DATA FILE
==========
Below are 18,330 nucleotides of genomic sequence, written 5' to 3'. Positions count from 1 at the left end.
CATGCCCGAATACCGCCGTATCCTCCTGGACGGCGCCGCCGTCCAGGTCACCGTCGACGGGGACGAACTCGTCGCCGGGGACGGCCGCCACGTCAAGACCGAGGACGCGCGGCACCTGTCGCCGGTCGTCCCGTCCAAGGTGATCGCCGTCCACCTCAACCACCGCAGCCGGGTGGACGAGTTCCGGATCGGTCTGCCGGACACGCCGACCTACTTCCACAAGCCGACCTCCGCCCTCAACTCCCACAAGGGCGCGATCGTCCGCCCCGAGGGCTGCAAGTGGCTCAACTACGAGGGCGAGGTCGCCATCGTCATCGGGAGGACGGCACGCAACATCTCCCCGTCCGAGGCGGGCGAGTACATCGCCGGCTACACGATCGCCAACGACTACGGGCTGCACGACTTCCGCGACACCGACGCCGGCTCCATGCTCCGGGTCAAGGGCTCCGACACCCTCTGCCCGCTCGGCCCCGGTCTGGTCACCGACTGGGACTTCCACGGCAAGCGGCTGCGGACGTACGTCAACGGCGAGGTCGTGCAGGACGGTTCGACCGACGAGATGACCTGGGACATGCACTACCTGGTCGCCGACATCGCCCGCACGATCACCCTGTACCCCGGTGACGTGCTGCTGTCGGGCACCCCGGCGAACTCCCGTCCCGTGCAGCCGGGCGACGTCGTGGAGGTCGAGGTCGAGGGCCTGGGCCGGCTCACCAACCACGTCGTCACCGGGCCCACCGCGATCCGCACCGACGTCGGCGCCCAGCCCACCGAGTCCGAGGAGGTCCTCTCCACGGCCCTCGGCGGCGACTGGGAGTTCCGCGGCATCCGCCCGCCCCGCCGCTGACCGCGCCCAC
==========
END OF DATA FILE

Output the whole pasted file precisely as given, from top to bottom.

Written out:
Below are 18,330 nucleotides of genomic sequence, written 5' to 3'. Positions count from 1 at the left end.
CATGCCCGAATACCGCCGTATCCTCCTGGACGGCGCCGCCGTCCAGGTCACCGTCGACGGGGACGAACTCGTCGCCGGGGACGGCCGCCACGTCAAGACCGAGGACGCGCGGCACCTGTCGCCGGTCGTCCCGTCCAAGGTGATCGCCGTCCACCTCAACCACCGCAGCCGGGTGGACGAGTTCCGGATCGGTCTGCCGGACACGCCGACCTACTTCCACAAGCCGACCTCCGCCCTCAACTCCCACAAGGGCGCGATCGTCCGCCCCGAGGGCTGCAAGTGGCTCAACTACGAGGGCGAGGTCGCCATCGTCATCGGGAGGACGGCACGCAACATCTCCCCGTCCGAGGCGGGCGAGTACATCGCCGGCTACACGATCGCCAACGACTACGGGCTGCACGACTTCCGCGACACCGACGCCGGCTCCATGCTCCGGGTCAAGGGCTCCGACACCCTCTGCCCGCTCGGCCCCGGTCTGGTCACCGACTGGGACTTCCACGGCAAGCGGCTGCGGACGTACGTCAACGGCGAGGTCGTGCAGGACGGTTCGACCGACGAGATGACCTGGGACATGCACTACCTGGTCGCCGACATCGCCCGCACGATCACCCTGTACCCCGGTGACGTGCTGCTGTCGGGCACCCCGGCGAACTCCCGTCCCGTGCAGCCGGGCGACGTCGTGGAGGTCGAGGTCGAGGGCCTGGGCCGGCTCACCAACCACGTCGTCACCGGGCCCACCGCGATCCGCACCGACGTCGGCGCCCAGCCCACCGAGTCCGAGGAGGTCCTCTCCACGGCCCTCGGCGGCGACTGGGAGTTCCGCGGCATCCGCCCGCCCCGCCGCTGACCGCGCCCAC